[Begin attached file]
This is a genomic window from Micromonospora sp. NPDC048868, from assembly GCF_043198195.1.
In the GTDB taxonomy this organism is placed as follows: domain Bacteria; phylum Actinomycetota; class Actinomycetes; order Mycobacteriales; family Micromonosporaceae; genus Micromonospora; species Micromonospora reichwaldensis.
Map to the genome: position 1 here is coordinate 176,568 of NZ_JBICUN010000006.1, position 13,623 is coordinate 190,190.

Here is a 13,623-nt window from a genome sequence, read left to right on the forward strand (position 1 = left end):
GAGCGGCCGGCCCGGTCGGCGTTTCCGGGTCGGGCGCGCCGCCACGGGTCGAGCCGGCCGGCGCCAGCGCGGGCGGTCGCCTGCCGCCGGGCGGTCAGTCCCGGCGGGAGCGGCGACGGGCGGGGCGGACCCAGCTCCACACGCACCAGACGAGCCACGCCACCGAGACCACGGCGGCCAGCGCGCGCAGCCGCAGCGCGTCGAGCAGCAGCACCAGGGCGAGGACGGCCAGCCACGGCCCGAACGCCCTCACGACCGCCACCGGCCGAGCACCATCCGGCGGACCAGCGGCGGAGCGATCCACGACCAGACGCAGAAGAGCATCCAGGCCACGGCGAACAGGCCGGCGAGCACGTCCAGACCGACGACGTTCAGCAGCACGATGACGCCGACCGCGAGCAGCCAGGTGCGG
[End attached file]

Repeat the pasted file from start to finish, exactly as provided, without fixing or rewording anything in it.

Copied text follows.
This is a genomic window from Micromonospora sp. NPDC048868, from assembly GCF_043198195.1.
In the GTDB taxonomy this organism is placed as follows: domain Bacteria; phylum Actinomycetota; class Actinomycetes; order Mycobacteriales; family Micromonosporaceae; genus Micromonospora; species Micromonospora reichwaldensis.
Map to the genome: position 1 here is coordinate 176,568 of NZ_JBICUN010000006.1, position 13,623 is coordinate 190,190.

Here is a 13,623-nt window from a genome sequence, read left to right on the forward strand (position 1 = left end):
GAGCGGCCGGCCCGGTCGGCGTTTCCGGGTCGGGCGCGCCGCCACGGGTCGAGCCGGCCGGCGCCAGCGCGGGCGGTCGCCTGCCGCCGGGCGGTCAGTCCCGGCGGGAGCGGCGACGGGCGGGGCGGACCCAGCTCCACACGCACCAGACGAGCCACGCCACCGAGACCACGGCGGCCAGCGCGCGCAGCCGCAGCGCGTCGAGCAGCAGCACCAGGGCGAGGACGGCCAGCCACGGCCCGAACGCCCTCACGACCGCCACCGGCCGAGCACCATCCGGCGGACCAGCGGCGGAGCGATCCACGACCAGACGCAGAAGAGCATCCAGGCCACGGCGAACAGGCCGGCGAGCACGTCCAGACCGACGACGTTCAGCAGCACGATGACGCCGACCGCGAGCAGCCAGGTGCGG